The 68-minute documentary aired on public television stations across Texas in June 2004 and is the result of a partnership among a number of funders and organizations, including The University of Texas at Austin’s Hogg Foundation for Mental Health, The University of Texas at Austin’s Department of Radio-Television-Film, KUHT-TV HoustonPBS, the Houston Endowment, the Meadows Foundation of Dallas and the Austin Film Society.
State officials estimate that some 420,000 Texas youths under the age of 18 suffer from a severe emotional disturbance that impairs their ability to function, but only a fraction of these children are appropriately diagnosed or treated each year. The documentary portrays not only the steep obstacles and painful choices confronting families who have a loved one suffering from mental illness, but also the daily struggles of mental health advocates, service providers and policymakers in trying to help these youths get appropriate treatment.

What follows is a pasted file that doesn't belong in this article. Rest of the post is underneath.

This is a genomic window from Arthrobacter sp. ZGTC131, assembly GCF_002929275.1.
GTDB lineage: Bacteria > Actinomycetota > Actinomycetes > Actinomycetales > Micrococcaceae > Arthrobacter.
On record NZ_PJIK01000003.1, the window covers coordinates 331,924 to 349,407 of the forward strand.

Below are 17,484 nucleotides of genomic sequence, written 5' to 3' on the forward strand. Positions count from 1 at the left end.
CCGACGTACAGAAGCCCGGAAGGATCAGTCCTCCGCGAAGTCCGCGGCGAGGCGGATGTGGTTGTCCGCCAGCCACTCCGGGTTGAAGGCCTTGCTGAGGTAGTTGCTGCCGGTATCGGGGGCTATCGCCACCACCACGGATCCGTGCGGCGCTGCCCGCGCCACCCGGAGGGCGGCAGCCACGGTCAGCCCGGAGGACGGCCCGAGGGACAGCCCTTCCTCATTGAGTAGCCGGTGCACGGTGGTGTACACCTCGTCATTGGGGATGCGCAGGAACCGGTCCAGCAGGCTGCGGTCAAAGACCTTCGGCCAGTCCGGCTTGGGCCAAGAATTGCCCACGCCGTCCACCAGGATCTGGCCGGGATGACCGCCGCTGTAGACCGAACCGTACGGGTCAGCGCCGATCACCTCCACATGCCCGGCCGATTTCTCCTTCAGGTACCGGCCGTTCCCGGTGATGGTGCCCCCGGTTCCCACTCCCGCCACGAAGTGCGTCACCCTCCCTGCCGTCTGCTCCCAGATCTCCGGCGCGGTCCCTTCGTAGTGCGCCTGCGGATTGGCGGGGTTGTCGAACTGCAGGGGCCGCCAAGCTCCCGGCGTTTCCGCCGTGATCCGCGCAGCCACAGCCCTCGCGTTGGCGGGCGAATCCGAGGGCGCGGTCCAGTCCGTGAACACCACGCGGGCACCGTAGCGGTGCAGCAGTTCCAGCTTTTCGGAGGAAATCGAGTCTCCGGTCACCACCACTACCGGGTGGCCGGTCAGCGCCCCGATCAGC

Spiro’s films include “Diana’s Hair Ego,” “Greetings From Out Here,” “Roam Sweet Home,” “Troop 1500: Girl Scouts Beyond Bars” and “Atomic Ed and the Black Hole.” Her work has been broadcast on PBS, HBO, BBC and CBS. She also is the recipient of a Guggenheim Fellowship, two Rockefeller Fellowships and a National Endowment for the Arts Fellowship.
Bernstein is an Emmy and Grammy award-winning producer and former series producer for WNET’s American Masters.
About the Lone Star Emmy Awards
The statewide Lone Star Chapter of the National Academy of Television Arts and Sciences serves all 19 television markets in Texas. It is dedicated to the advancement of the arts and sciences of television and the promotion of creative leadership for artistic, educational and technical achievements within the television industry. It recognizes excellence in television annually with the Emmy Awards.
For more information contact: Erin Geisler, College of Communication, 512-475-8071.